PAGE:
A workshop class is a community, if you do not show up to discuss your colleagues work, there’s no reason for them to read yours with any attention.  Much of what you will learn about fiction will be from each other—you will see how actual readers interpret and respond to your work.  If you miss the day of your own workshop you may receive an F for the assignment.

 

You may miss two classeswithout it affecting the final grade in your class. You will fail the class after four absences.  Perfect attendance will improve your grade.  Please let me know ahead of time if you know you will miss a class for any reason.

 

Please be on time to class.  More than four late arrivals will affect your final grade.

 

Laptops are not allowed to be open and on during class.  Please bring in hard copies of all notes you may need to consult.

 

All work must be original—that is both your own work, and written for this class.  Please do not recycle work written for other courses.  Do not submit work written by other people, even substantially rewritten. That includes characters and scenarios: please, no fan fiction or alternate versions of other people’s published work.  If you have any questions, please talk to me.  For additional information on Academic Integrity, see http://deanofstudents.utexas.edu/sjs/acadint.php.

 

FOR WORKSHOP:  you are required to read the other students’ work and to type at least two paragraphs of respectful critical response.  Please bring in two copies of your critiques, one for the author, and one for me in hard copy.  If I don’t have a hard copy of your student critiques, they will be marked as missing.  You are responsible for critiques even if you are absent for the workshop.

 

GRADING:  Your final grade will be based on both your written work in the class, and also your participation.  You will receive letter grades on written assignments.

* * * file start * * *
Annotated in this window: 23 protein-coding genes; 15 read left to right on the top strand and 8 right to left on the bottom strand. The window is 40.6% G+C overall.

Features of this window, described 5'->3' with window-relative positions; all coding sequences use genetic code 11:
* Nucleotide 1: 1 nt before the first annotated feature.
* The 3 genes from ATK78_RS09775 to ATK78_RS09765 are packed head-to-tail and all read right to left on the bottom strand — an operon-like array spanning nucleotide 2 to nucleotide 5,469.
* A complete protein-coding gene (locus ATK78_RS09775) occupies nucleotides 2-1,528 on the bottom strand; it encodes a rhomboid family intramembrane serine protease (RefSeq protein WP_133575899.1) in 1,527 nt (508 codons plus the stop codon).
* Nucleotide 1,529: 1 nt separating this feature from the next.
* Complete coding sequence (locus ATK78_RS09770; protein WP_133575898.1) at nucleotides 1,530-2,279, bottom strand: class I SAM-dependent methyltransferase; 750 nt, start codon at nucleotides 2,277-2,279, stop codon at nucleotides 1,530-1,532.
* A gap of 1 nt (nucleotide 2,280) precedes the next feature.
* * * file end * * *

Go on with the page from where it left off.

EXTRA CREDIT:  You may earn extra credit by attending readings by authors on campus or at local bookstores and writing a one-page response.  If you are unsure of whether a writer qualifies or not, please ask me.


CRW 355F • Advanced Fiction Workshop

34775 • McCracken, Elizabeth
Meets MW 10:00AM-11:30AM PAR 310
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CRW 355F  l  Advanced Fiction Workshop [Certificate]

 

Instructor:  McCracken, E

Unique #:  34775

Semester:  Spring 2019

Cross-lists:  n/a

Restrictions:  CRW Certificate students

Computer Instruction: No

 

Prerequisites: CRW 340F (or E 341).

 

Description: This is an advanced fiction workshop. Students will be required to write either three stories, or two stories and one substantial revision.  Stories should be at least 8 pages and no longer 25 pages long.  These are arbitrary limits, of course—there are fine short stories both longer and shorter.  No novel excerpts, please.

 

All work must be original—both your own work, and written for this class.  Please do not recycle work written for other courses.  Please do not write stories with characters invented by other authors.  And, of course, do not submit work written by other people, even substantially rewritten.

 

Students will read each other’s work and, for each class, write a page of critique for the workshopped story.

 

Requirements & Grading: FIRST STORY, 20%; SECOND STORY, 20%; THIRD STORY/REVISION, 20%; WRITTEN COMMENTS ON OTHER STUDENTS’ WORK, 20%; CLASS PARTICIPATION, 20%.


CRW 370H • Honors Creative Writng Project

34780 • Harvey, Jonathan
Meets TTH 2:00PM-3:30PM JES A303A
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CRW 370H  l  Honors Creative Writing Project

 

Instructor: Edward Carey

Unique #: 34780

Semester: Spring 2019

Cross-lists: n/a

Restrictions: Creative Writing Honors

Computer Instruction: No

 

Prerequisites: Consent of the honors advisor.

 

Description: This division of the Honors Creative Writing Project is intended for advanced students in fiction, those who have demonstrated a sustained commitment to writing and wish to work under supervision on a particular project to culminate in a final creative thesis.  In addition to providing an opportunity for creative concentration, the CRW HP allows students to further refine their analytical and critical capabilities through intensive peer review workshops.

 

Please note:  Applicants must have completed or be enrolled in their third upper-division Creative Writing certificate course at the time of application.  A University Grade Point Average of GPA of at least 3.33 and a grade point average of at least 3.66 in program courses are required for the Honors Creative Writing Certificate to be awarded.

 

Requirements and Grading: Grades will be based on the final thesis of original creative work (50%); thesis status reports (15%); class participation (25%); and a thesis reading (10%). 

 

Attendance is mandatory. More than three absences may negatively impact the final grade.